Robert K. Jackler, MD

Publication Details

  • Anterior facial nerve rerouting in cranial base surgery: A comparison of three techniques OTOLARYNGOLOGY-HEAD AND NECK SURGERY VONDOERSTEN, P. G., Jackler, R. K. 1996; 115 (1): 82-88


    Anterior rerouting of the facial nerve is a maneuver designed to enhance exposure of the jugular foramen and carotid canal during resection of cranial base tumors. Our clinical impression is that the degree of additional exposure afforded by moving the facial nerve varies considerably according to both anatomic variations and the technique used. Three possible techniques exist based on the extent of facial nerve mobilization and point of rotation: canal wall up-second genu pivot point (CWU-2G); canal wall down-second genu pivot point (CWD-2G); and canal wall down-first genu pivot point (CWD-IG). We anatomically studied 20 human cadaver heads to establish clinically relevant guidelines for the selective use of these techniques. At the level of the dome of the jugular bulb, the facial nerve mobilized anteriorly a mean of 4.2 mm for CWU-2G, 10 mm for CWD-2G, and 14 mm for CWD-1G. Detailed analysis of numerous measurements and rotation angles suggests that the typical exposure afforded by the various rerouting techniques is as follows: CWU-2G, complete exposure of the jugular bulb; CWD-2G, exposure of the jugular bulb and a mean of 6 mm of the posterior aspect of the carotid artery; and CWD-IG, exposure of the jugular bulb and entire carotid genu. Minimizing the amount of facial nerve manipulation needed to achieve sufficient surgical exposure helps optimize postoperative functional status.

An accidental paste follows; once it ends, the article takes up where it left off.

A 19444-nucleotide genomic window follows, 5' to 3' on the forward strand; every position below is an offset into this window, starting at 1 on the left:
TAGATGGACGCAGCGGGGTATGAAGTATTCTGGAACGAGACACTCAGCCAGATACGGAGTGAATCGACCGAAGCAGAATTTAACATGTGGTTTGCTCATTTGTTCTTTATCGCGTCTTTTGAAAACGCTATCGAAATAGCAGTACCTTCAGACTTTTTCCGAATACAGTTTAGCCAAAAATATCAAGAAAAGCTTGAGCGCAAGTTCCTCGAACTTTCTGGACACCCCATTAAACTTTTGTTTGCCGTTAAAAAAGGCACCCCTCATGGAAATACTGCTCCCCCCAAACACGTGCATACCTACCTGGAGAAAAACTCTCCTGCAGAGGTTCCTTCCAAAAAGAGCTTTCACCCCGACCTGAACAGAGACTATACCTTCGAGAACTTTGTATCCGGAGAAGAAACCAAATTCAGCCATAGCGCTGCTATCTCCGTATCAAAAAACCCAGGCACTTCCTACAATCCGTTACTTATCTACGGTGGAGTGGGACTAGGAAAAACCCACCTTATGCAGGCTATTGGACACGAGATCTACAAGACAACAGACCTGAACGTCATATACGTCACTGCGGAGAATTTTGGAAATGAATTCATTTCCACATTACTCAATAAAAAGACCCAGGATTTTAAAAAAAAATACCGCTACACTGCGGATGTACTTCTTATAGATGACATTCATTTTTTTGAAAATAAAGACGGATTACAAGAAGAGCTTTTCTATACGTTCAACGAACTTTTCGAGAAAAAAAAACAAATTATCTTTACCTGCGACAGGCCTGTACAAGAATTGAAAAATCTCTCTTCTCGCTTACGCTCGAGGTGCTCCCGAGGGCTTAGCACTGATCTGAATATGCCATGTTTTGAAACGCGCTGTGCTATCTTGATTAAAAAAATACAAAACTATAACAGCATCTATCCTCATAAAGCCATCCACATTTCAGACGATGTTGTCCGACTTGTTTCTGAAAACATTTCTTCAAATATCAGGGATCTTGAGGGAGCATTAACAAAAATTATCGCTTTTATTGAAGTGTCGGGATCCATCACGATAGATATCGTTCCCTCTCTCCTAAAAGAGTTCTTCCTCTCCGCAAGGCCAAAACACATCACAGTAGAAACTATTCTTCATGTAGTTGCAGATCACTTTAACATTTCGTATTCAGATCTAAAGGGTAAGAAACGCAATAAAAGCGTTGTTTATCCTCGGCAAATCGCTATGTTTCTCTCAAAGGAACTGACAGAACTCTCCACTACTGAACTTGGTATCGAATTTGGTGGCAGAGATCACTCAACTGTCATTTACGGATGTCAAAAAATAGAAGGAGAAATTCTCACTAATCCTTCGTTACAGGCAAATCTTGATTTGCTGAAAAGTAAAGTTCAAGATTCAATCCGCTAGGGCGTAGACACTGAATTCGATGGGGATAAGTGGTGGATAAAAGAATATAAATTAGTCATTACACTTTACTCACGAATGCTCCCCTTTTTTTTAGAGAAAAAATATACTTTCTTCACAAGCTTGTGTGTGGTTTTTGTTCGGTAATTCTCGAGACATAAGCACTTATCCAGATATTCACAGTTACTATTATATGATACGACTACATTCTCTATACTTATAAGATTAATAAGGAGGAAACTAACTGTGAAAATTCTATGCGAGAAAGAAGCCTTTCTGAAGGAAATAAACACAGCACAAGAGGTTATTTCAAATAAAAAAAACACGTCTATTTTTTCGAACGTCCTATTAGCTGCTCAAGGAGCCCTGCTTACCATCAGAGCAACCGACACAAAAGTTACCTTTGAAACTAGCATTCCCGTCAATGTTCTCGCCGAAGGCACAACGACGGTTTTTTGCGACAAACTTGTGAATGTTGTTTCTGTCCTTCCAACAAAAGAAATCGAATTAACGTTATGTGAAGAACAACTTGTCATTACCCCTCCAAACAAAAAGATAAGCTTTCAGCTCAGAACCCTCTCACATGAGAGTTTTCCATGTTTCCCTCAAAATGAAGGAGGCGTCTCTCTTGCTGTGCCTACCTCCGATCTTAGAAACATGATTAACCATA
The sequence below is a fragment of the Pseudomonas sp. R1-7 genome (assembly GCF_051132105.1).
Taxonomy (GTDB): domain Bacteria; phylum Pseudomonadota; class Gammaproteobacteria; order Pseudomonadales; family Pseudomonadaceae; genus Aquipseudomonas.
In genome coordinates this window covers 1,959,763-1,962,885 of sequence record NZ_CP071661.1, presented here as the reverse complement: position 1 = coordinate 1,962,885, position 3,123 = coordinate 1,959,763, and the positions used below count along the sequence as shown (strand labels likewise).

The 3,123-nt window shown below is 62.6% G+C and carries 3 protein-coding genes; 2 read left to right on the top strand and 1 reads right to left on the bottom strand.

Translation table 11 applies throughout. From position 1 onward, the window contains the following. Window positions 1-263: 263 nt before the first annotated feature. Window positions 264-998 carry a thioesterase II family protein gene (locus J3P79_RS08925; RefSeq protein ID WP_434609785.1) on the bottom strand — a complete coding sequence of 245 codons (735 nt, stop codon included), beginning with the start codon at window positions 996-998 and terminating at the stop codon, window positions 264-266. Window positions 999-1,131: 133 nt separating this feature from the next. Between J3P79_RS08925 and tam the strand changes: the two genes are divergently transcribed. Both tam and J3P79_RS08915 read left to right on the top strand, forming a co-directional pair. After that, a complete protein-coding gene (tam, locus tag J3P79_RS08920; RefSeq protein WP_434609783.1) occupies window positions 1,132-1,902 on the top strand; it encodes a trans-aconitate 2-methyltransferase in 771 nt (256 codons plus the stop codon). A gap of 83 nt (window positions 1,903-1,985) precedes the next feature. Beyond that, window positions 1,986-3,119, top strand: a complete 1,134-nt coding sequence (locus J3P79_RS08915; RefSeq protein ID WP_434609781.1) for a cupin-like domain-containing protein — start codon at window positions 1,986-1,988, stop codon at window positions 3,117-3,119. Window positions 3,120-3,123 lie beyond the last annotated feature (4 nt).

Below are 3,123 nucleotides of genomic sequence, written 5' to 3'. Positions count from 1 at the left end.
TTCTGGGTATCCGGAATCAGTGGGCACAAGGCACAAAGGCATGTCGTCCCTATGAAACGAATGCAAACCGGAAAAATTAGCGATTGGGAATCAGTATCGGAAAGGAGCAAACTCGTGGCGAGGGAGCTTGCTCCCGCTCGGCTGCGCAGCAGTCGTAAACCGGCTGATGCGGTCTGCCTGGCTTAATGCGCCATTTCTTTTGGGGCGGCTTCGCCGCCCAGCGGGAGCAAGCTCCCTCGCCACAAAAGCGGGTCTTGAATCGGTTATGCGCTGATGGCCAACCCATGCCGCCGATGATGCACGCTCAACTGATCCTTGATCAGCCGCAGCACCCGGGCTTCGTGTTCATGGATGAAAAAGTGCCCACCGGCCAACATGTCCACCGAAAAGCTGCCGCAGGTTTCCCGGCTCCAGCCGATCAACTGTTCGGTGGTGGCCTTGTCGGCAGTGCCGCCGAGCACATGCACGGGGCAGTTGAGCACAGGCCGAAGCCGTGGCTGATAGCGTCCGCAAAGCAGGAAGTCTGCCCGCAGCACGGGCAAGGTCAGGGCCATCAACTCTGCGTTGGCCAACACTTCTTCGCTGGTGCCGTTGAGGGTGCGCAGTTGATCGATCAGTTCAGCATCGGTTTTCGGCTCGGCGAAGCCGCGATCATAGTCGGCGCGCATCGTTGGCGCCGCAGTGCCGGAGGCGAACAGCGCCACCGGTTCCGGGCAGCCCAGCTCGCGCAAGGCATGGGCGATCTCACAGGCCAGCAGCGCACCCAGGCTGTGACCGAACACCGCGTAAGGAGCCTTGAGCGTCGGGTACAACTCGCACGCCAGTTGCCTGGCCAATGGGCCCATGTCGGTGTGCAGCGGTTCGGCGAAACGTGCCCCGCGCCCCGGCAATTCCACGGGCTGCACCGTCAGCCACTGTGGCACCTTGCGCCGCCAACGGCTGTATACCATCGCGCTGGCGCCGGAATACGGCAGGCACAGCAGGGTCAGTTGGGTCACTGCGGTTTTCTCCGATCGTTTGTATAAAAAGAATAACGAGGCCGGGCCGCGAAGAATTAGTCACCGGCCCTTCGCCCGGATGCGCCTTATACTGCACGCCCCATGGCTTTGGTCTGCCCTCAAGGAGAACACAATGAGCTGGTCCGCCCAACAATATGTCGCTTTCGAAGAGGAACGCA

View details for Web of Science ID A1996VA14100013

    View details for PubMedID 8758635

Stanford Medicine Resources:

Footer Links: